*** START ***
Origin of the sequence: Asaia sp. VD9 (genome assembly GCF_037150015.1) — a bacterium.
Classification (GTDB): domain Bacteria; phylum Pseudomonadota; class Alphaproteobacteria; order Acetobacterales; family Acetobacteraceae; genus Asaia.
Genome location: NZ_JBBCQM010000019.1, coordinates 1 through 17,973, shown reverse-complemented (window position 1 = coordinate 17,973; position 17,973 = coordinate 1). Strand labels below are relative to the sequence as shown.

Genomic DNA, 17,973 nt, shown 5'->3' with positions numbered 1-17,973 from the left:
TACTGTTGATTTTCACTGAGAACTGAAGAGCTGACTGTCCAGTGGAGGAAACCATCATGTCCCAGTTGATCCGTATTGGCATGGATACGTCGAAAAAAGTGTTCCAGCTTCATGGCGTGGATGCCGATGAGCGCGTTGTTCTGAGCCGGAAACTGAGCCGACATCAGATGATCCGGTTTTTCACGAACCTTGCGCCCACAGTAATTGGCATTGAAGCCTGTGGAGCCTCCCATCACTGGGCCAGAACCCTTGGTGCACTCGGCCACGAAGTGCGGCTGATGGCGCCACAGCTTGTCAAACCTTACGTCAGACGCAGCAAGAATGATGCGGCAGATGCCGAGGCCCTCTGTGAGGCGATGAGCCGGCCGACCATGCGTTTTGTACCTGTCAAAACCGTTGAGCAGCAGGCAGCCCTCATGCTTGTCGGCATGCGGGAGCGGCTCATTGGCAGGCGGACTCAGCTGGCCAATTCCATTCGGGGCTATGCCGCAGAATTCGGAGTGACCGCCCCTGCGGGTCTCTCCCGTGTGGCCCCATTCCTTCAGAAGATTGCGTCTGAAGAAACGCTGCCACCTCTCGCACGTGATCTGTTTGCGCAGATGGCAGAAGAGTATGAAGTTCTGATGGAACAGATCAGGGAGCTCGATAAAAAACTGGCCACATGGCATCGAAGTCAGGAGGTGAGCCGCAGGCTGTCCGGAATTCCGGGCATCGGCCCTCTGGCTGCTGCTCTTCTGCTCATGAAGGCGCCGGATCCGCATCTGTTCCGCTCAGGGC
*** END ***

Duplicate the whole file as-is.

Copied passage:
Origin of the sequence: Asaia sp. VD9 (genome assembly GCF_037150015.1) — a bacterium.
Classification (GTDB): domain Bacteria; phylum Pseudomonadota; class Alphaproteobacteria; order Acetobacterales; family Acetobacteraceae; genus Asaia.
Genome location: NZ_JBBCQM010000019.1, coordinates 1 through 17,973, shown reverse-complemented (window position 1 = coordinate 17,973; position 17,973 = coordinate 1). Strand labels below are relative to the sequence as shown.

Genomic DNA, 17,973 nt, shown 5'->3' with positions numbered 1-17,973 from the left:
TACTGTTGATTTTCACTGAGAACTGAAGAGCTGACTGTCCAGTGGAGGAAACCATCATGTCCCAGTTGATCCGTATTGGCATGGATACGTCGAAAAAAGTGTTCCAGCTTCATGGCGTGGATGCCGATGAGCGCGTTGTTCTGAGCCGGAAACTGAGCCGACATCAGATGATCCGGTTTTTCACGAACCTTGCGCCCACAGTAATTGGCATTGAAGCCTGTGGAGCCTCCCATCACTGGGCCAGAACCCTTGGTGCACTCGGCCACGAAGTGCGGCTGATGGCGCCACAGCTTGTCAAACCTTACGTCAGACGCAGCAAGAATGATGCGGCAGATGCCGAGGCCCTCTGTGAGGCGATGAGCCGGCCGACCATGCGTTTTGTACCTGTCAAAACCGTTGAGCAGCAGGCAGCCCTCATGCTTGTCGGCATGCGGGAGCGGCTCATTGGCAGGCGGACTCAGCTGGCCAATTCCATTCGGGGCTATGCCGCAGAATTCGGAGTGACCGCCCCTGCGGGTCTCTCCCGTGTGGCCCCATTCCTTCAGAAGATTGCGTCTGAAGAAACGCTGCCACCTCTCGCACGTGATCTGTTTGCGCAGATGGCAGAAGAGTATGAAGTTCTGATGGAACAGATCAGGGAGCTCGATAAAAAACTGGCCACATGGCATCGAAGTCAGGAGGTGAGCCGCAGGCTGTCCGGAATTCCGGGCATCGGCCCTCTGGCTGCTGCTCTTCTGCTCATGAAGGCGCCGGATCCGCATCTGTTCCGCTCAGGGC